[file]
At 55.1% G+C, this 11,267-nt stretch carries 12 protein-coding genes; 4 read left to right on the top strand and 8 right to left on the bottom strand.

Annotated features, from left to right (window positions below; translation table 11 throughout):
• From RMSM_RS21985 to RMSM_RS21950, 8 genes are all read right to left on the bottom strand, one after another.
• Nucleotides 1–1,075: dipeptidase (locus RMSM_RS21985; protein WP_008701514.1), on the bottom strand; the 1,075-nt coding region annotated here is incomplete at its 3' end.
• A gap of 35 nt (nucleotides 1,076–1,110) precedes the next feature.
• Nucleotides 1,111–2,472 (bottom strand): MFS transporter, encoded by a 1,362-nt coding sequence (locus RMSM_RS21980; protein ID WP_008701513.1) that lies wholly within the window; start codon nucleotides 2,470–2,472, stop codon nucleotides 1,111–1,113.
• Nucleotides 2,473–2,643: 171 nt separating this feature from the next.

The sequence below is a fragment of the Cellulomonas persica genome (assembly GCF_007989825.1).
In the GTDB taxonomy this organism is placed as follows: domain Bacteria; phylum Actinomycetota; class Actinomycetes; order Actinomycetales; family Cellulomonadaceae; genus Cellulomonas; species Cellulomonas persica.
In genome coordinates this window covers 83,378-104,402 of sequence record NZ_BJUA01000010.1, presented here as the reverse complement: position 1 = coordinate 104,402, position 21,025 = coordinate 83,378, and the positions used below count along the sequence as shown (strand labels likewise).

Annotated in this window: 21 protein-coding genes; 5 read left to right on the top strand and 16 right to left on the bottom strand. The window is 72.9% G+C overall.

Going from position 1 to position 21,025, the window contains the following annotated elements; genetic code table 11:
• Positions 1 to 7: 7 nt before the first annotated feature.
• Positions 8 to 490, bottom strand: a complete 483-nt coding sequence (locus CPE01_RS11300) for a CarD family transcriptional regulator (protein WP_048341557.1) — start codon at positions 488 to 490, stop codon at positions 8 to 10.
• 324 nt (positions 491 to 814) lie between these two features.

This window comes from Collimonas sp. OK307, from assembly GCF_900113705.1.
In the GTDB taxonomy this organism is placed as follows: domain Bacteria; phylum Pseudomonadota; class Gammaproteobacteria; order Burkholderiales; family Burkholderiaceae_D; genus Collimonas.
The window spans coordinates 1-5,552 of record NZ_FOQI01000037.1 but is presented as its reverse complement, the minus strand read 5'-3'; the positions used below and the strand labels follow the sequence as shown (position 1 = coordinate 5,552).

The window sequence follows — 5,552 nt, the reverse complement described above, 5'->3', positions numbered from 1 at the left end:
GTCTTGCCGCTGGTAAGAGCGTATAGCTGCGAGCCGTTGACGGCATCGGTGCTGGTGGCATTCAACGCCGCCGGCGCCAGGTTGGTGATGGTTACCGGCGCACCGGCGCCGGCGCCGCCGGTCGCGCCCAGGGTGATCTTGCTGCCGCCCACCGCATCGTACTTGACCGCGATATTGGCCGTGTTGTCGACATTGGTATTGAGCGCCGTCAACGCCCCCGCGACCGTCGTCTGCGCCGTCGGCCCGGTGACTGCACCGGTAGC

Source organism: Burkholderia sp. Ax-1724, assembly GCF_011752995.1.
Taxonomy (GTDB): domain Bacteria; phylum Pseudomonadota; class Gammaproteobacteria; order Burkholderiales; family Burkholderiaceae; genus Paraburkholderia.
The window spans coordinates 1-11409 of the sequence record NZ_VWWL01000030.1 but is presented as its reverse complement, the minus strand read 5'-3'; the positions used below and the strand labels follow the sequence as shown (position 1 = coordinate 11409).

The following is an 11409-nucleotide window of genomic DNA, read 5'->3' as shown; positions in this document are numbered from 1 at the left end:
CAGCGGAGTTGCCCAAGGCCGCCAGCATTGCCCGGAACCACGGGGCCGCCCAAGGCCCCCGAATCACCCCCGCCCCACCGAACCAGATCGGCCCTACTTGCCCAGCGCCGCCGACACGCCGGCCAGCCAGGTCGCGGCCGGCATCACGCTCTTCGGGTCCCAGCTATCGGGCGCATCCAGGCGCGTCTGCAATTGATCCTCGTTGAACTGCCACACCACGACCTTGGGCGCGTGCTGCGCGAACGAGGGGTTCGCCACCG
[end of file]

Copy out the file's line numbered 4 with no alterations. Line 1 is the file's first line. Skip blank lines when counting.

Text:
• Nucleotides 1–1,075: dipeptidase (locus RMSM_RS21985; protein WP_008701514.1), on the bottom strand; the 1,075-nt coding region annotated here is incomplete at its 3' end.